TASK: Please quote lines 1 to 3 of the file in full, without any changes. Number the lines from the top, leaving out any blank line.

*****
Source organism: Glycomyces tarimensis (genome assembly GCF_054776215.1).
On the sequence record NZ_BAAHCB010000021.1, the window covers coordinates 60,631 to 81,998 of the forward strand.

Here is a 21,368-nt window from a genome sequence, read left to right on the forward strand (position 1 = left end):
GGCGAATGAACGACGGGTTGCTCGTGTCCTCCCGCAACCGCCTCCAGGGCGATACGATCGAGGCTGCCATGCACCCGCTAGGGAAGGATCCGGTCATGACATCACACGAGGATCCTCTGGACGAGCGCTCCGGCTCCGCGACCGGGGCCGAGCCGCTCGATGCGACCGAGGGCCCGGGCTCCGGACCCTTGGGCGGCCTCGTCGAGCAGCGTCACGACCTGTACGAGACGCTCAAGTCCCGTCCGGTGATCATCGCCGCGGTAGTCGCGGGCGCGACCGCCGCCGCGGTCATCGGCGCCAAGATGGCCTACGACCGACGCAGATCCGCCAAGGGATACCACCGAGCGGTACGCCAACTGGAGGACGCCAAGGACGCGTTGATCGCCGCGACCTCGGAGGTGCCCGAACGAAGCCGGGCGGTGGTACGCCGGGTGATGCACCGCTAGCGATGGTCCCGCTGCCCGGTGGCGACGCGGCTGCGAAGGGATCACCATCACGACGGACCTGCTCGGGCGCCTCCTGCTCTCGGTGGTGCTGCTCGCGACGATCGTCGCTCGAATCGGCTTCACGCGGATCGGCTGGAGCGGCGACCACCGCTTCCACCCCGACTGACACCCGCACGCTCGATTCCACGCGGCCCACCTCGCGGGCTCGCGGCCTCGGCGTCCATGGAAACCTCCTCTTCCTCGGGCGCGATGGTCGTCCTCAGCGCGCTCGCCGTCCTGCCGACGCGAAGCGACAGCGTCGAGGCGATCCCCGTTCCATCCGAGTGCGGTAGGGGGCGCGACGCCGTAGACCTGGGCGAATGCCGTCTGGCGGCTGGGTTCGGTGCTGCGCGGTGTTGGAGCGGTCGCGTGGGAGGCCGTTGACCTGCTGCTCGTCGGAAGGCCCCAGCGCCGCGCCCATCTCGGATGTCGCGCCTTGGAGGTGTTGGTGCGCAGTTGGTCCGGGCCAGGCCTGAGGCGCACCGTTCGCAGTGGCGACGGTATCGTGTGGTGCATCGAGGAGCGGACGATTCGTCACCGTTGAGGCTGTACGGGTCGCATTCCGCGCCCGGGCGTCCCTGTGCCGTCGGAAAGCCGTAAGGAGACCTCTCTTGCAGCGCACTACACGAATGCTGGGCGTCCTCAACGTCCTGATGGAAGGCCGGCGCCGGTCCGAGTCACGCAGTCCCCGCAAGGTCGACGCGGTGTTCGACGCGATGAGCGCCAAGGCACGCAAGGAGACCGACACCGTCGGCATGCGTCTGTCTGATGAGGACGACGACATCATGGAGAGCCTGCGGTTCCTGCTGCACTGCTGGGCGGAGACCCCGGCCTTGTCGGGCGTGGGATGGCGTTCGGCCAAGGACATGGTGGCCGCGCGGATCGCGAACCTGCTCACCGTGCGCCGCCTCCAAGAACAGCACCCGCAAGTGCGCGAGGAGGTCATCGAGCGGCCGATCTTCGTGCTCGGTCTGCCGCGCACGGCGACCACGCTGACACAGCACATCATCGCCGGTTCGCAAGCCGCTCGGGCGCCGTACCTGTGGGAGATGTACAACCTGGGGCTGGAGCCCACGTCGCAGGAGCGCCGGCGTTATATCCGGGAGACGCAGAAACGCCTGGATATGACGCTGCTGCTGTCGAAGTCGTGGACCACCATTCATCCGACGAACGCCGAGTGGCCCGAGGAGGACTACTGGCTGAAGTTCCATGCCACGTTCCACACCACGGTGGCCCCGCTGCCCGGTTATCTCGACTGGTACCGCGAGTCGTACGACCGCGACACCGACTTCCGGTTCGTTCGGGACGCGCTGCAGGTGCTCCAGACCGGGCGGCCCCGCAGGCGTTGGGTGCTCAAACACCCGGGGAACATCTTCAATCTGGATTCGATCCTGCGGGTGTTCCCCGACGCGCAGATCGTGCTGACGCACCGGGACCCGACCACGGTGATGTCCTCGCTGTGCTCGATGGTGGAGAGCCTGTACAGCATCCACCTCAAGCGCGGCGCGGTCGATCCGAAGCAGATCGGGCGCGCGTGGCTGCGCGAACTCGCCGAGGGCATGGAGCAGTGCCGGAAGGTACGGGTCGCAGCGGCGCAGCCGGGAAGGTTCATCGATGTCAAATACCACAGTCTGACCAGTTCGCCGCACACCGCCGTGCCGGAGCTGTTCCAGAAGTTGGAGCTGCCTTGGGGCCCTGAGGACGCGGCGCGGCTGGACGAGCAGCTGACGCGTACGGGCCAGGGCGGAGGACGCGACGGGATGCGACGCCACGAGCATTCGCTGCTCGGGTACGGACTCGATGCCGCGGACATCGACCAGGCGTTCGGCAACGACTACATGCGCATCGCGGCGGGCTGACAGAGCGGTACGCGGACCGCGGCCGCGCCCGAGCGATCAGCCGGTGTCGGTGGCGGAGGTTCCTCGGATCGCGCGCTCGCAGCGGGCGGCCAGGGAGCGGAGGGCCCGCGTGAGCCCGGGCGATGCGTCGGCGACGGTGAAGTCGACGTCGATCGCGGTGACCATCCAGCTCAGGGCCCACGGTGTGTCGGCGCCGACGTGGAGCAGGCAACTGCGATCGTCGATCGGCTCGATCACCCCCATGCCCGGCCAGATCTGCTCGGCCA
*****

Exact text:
Source organism: Glycomyces tarimensis (genome assembly GCF_054776215.1).
On the sequence record NZ_BAAHCB010000021.1, the window covers coordinates 60,631 to 81,998 of the forward strand.

Here is a 21,368-nt window from a genome sequence, read left to right on the forward strand (position 1 = left end):